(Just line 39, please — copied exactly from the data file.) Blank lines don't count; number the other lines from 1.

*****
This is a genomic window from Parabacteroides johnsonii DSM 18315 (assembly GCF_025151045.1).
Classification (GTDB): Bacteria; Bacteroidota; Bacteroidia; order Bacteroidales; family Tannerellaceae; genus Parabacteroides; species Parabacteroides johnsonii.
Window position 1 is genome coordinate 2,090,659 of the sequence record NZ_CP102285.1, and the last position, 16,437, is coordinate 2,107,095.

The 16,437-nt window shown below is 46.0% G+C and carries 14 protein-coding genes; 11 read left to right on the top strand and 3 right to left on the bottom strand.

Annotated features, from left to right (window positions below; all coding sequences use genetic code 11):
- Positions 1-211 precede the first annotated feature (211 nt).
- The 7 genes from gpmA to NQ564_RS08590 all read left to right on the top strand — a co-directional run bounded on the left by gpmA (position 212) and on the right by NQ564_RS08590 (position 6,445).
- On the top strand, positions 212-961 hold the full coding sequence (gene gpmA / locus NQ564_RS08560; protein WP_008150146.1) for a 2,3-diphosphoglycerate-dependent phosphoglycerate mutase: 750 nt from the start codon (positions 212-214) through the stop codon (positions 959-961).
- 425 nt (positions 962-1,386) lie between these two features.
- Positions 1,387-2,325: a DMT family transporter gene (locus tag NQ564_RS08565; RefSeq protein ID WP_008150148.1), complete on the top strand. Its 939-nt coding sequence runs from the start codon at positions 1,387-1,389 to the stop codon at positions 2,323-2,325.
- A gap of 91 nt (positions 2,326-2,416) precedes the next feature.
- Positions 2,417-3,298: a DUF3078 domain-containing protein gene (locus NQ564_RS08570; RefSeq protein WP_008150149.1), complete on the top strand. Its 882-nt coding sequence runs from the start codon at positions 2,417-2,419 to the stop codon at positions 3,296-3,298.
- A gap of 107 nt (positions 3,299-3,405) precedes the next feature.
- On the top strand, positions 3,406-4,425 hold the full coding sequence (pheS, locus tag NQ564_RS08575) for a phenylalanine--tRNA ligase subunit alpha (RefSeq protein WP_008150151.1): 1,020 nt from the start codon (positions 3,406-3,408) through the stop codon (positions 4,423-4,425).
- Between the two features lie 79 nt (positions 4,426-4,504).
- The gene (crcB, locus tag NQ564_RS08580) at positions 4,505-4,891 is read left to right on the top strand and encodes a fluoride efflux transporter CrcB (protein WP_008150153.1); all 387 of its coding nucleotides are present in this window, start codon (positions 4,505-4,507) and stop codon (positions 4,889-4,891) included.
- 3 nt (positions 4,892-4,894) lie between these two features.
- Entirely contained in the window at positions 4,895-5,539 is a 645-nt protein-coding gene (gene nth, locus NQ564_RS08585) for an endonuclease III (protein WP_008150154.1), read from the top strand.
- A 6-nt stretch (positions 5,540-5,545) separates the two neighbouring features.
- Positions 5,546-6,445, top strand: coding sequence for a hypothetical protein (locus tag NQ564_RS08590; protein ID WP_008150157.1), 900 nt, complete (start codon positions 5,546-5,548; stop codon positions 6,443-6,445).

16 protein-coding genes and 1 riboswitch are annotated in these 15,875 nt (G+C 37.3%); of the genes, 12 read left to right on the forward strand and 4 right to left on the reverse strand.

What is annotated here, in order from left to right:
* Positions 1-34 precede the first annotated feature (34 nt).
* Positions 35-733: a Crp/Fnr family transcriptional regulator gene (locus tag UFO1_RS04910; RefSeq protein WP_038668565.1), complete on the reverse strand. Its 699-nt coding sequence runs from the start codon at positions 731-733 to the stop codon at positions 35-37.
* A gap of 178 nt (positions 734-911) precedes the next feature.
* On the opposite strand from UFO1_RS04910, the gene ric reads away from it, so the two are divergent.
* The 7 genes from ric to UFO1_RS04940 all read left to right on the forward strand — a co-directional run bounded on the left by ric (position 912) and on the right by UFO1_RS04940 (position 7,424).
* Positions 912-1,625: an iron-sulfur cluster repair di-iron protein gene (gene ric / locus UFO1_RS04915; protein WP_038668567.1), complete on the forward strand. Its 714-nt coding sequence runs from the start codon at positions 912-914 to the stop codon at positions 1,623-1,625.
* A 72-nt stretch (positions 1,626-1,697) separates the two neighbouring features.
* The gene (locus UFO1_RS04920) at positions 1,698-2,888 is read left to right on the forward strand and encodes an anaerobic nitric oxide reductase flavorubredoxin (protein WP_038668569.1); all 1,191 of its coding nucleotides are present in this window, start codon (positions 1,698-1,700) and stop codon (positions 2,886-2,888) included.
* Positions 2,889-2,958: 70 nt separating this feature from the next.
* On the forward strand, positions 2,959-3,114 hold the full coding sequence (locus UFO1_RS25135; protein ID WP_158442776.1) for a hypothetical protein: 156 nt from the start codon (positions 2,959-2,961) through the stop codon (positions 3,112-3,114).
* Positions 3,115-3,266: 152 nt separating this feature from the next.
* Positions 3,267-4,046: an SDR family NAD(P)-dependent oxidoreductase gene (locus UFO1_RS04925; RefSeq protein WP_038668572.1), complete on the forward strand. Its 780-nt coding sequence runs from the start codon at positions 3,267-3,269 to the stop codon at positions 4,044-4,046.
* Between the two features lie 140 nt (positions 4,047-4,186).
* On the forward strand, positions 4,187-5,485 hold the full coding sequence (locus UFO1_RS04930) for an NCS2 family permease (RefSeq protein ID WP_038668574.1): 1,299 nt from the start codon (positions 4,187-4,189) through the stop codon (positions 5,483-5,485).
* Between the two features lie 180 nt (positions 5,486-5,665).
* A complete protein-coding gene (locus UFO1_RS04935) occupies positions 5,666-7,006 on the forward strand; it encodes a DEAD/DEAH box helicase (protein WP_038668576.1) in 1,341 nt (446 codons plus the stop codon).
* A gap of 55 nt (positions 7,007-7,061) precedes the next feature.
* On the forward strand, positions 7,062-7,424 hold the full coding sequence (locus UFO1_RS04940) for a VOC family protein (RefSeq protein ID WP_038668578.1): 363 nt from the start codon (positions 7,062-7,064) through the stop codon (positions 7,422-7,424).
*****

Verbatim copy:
* A gap of 55 nt (positions 7,007-7,061) precedes the next feature.